Draft 1 of The Book with No Name is complete. In fact, I completed it a few weeks ago. Then I printed it out – all 248 A4 pages after which it sat on the corner of my desk, a reassuringly sizeable pile, for a few days. I looked at it fondly. I patted it on the head like a faithful dog. I might even have stroked it. Then I packed it up in a box and got on with my much neglected Christmas preparations.

Now Christmas is over and I must open the box.

I must open the box.

I really must.

The trouble is, I know what comes next. I should do. This the fifth time that I’ve been through it. The next stage is the structural edit. This is where I’m supposed to go through my manuscript looking for the things that scream epic fail at me. I should ditch characters and scenes that take the reader nowhere, cut those sections that I wrote because I had to write something, find plot strands that started vigorously enough but then ran out of steam before they reached their destination. All this falls to the second rewrite.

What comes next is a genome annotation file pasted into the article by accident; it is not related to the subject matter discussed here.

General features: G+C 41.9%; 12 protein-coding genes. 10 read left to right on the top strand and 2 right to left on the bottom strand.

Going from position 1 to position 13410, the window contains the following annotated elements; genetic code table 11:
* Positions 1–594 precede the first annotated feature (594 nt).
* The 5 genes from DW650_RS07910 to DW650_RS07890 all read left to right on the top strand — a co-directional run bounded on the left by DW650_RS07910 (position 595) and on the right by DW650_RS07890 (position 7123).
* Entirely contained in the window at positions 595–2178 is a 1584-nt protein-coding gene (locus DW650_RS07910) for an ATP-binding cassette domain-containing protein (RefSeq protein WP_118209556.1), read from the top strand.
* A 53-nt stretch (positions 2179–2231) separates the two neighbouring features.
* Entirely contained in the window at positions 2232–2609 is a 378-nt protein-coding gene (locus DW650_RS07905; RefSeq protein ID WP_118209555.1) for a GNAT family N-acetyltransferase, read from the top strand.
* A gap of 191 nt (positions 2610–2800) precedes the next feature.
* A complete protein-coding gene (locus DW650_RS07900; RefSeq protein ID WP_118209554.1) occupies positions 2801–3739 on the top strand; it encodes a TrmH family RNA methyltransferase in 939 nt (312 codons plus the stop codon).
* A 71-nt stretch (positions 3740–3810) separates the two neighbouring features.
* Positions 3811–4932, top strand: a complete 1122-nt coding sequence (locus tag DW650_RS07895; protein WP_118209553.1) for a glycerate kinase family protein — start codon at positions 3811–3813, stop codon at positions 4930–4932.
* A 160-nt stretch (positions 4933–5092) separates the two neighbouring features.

And the reason why I’m putting off starting this important task?

Well, it’s simple really.  I can’t do it. I don’t know how. At the risk of sounding smug, my first drafts are pretty coherent. The story, at least, is generally sound with no loose ends or unlikely coincidences to move things along. I can never see the structural issues. Let’s face it. If I knew what was wrong with it, I wouldn’t have written it like that in the first place. I just can’t see beyond where I am.

So, instead, my second draft turns in to an exercise of titivation. I correct my appalling spelling, swap sentences round, add the odd metaphor. And at the end of this exercise I end up with exactly the same thing, only tidier.

This stage is then, I have discovered, where my writer’s block hits. I clearly lack the vision to turn a reasonable story into a good book and despite spending two years on creative writing courses, I know no more about how to do it than I did in 2010 when I reached this point with the first one. But if I’m ever going to get any further, I have to master this next, impossible stage.

So, this morning I have coffee, I have new pens, I have peace and quiet ( at least in the short term.) I am going to open the box and begin to do more than just correct my spelling. Or at least, I’m going to try.